Specifically, the gate refers to a local temple where Communists were detained in 1965. A slogan painted on the gate (No Happiness Other than Serenity) conceals the site's sinister legacy, and Pachara uses the slogan as the painting's ironic title. (Apichatpong Weerasethakul's short film A Letter to Uncle Boonmee (จดหมายถงลงบญม) also examines anti-Communist violence at Nabua.)

The Sequence series opened on 8th December, and runs until 20th December. The works in this exhibition allude to further acts of state violence and military dictatorship: the 6th October 1976 massacre and the 2006 coup d'état.

What a Wonderful World: Parallel Side of the Red Gate (another deeply ironic title) is the most powerful painting in this series. It was inspired by the documentary The Two Brothers (สองพี่น้อง), about two men who were hanged by police from a gate in 1976 for the 'crime' of campaigning against Thanom Kittikachorn's return from exile. Pachara's painting shows the view from the gate, representing the men's last sight before their deaths.

Similarly, The Sun Is Gone but I Have a Light also shows the final viewpoint of a hanged man: that of a taxi driver who hanged himself in protest at the coup. The landscape has been obscured with white paint, rendering the image abstract and literally whitewashing the man's martyrdom.

Another work also refers to a specific victim: Undergrowth with the Lovers features a portrait of Ampon Tangnoppakul, who died in jail while serving a twenty-year sentence for lèse-majesté. (Another Apichatpong connection: his film Cemetery of Splendour (รักที่ขอนแก่น) features a journal entry ("ขอให้อากงได้ออกมา") calling for Ampon's release.)

The Anatomy of Silence catalogue, with essays by the artist and Thanavi Chotpradit, also includes some of Pachara's earlier works, such as The Garden. This painting features the distinctive tree trunk from Neal Ulevich's photograph of the 1976 massacre.

Friday, 7 December 2018

Freedom Thai Film

Freedom Thai Film
Freedom Thai Film
A panel discussion about Thai film censorship took place this afternoon at BACC in Bangkok. Freedom Thai Film (กู้อิสรภาพหนังไทย), organised by the Thai Film Director Association, was introduced by Tanwarin Sukkhapisit, whose Insects in the Backyard (อินเซค อินเดอะ แบ็คยาร์ด) was released last year.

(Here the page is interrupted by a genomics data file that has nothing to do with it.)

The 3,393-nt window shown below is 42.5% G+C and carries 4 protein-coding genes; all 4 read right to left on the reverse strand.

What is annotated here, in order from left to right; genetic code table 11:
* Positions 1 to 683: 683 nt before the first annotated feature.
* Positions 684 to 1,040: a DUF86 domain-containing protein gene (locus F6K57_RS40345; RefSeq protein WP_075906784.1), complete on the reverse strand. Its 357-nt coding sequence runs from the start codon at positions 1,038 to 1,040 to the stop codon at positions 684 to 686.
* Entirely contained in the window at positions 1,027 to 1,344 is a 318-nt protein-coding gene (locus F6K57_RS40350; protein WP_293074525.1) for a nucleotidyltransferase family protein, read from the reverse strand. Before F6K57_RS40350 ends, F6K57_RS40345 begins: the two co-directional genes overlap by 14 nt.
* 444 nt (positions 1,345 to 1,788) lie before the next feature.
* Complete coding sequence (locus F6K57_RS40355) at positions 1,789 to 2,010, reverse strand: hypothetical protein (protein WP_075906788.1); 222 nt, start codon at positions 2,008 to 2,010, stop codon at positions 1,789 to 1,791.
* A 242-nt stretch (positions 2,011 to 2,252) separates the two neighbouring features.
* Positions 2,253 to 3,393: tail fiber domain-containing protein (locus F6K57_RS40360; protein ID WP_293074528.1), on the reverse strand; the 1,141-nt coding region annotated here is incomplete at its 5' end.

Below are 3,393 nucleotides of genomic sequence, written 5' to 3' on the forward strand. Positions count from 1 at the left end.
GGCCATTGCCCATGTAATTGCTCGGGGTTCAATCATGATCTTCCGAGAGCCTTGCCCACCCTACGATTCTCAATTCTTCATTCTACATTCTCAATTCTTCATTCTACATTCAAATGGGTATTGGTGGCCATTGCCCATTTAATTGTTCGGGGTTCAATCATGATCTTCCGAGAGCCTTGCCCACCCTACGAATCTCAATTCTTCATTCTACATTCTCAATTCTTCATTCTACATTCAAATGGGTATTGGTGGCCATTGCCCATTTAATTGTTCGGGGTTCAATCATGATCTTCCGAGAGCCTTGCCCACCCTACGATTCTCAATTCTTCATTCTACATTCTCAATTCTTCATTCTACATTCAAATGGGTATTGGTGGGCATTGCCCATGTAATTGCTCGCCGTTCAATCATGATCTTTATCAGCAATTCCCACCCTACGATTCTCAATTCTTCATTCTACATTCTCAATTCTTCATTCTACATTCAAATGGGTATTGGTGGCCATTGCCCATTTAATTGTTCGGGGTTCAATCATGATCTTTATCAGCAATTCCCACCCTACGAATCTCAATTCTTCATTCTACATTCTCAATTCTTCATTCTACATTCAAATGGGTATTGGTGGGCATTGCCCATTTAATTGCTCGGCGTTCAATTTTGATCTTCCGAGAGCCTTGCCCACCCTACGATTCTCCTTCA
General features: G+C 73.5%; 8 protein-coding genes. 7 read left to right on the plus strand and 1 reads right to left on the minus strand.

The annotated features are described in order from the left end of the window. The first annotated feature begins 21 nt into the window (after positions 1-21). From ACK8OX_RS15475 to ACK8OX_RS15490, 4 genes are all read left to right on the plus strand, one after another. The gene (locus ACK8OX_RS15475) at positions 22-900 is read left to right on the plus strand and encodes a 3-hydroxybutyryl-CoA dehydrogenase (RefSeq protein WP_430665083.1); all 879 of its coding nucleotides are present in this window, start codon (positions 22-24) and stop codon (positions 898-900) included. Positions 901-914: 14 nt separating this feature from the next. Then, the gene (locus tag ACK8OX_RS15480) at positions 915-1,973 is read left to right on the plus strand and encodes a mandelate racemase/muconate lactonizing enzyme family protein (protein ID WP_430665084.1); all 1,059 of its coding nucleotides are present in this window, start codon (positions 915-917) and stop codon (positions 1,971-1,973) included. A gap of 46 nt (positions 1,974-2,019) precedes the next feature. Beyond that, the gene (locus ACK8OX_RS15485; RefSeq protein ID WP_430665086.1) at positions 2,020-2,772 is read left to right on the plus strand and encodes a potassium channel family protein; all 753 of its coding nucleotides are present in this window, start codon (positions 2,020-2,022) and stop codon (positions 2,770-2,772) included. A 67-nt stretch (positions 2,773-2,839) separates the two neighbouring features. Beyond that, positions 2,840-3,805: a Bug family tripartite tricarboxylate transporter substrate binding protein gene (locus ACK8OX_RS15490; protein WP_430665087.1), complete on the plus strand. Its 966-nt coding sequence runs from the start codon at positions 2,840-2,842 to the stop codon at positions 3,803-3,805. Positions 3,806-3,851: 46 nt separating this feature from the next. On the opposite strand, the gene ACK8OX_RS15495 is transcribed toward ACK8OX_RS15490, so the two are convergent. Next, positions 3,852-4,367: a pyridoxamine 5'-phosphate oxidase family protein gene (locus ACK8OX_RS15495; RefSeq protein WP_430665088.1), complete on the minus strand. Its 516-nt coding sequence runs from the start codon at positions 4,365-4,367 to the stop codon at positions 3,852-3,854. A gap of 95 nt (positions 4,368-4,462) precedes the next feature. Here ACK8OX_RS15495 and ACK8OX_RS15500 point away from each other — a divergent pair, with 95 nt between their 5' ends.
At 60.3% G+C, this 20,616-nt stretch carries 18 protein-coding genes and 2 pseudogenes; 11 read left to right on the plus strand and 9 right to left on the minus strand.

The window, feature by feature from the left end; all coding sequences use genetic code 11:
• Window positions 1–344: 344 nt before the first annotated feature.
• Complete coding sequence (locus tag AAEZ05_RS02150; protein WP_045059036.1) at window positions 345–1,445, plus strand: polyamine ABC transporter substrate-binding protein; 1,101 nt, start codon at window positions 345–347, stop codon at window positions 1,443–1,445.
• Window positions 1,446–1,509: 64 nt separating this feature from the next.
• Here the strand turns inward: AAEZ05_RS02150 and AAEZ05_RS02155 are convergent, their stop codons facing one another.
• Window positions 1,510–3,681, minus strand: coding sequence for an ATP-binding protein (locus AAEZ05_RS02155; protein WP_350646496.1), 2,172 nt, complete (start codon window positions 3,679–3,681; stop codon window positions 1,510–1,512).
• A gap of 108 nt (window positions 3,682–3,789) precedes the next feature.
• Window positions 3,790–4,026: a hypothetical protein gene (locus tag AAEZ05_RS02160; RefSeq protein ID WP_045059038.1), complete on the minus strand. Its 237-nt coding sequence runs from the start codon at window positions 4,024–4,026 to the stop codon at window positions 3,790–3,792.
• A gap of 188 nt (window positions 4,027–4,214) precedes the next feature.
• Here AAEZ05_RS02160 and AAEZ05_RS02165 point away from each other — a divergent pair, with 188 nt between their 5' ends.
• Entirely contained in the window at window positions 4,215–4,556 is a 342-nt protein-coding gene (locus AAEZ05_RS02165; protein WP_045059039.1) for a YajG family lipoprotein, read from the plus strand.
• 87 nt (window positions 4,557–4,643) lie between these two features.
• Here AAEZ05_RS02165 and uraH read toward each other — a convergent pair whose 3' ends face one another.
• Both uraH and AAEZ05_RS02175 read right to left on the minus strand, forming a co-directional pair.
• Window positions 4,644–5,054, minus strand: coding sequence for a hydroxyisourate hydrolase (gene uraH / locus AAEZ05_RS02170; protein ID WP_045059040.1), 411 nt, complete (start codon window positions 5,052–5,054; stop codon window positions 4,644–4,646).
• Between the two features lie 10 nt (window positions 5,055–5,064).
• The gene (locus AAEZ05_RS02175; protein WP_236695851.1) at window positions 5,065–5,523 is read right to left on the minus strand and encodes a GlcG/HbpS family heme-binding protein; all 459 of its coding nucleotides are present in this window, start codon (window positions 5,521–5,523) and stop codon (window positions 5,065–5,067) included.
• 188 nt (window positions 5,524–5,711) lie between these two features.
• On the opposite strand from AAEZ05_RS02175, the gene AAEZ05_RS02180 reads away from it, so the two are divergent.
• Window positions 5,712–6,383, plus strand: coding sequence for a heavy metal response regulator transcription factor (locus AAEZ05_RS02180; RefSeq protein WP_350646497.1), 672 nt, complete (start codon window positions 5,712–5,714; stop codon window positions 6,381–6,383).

The event was prompted by the censorship of Surasak Pongson's Thibaan: The Series 2.2 (ไทบ้านเดอะซีรีส์ 2.2) last month: three cuts were required before it was passed for release. (I interviewed Surasak before the discussion started, and he explained that he worked around the clock for two days to release the film on time despite the censorship.)

Manit Sriwanichpoom, producer of the still-banned Shakespeare Must Die (เชคสเปียร์ต้องตาย), also took part, as did Theerawat Rujinatham, director of Rap Against Dictatorship's anthemic music video Which Is My Country (ประเทศกูมี) and Chulayarnnon Siriphol, whose short film Birth of Golden Snail (กำเนิดหอยทากทอง) was banned from the Thailand Biennale last month. The event was similar to Freedom on Film (สิทธิหนังไทย), a seminar held at BACC in 2013.

Tuesday, 4 December 2018


Daily Mail
Daily Mail
Two years ago, the Daily Mail newspaper was fined £40,000 for not sufficiently disguising the identity of an alleged sexual-assault victim. On 19th September 2015, the Mail had published a pixelated photograph of a man known by the alias Nick, though only the centre of his face was obscured.

The man, whose real name is Carl Beech, has since been charged with perverting the course of justice, after it became clear that his allegations of a political paedophile network were fabricated. Yesterday, Newcastle Crown Court ruled that his identity could be revealed, and on page five today the Mail has published an unpixelated version of his photograph.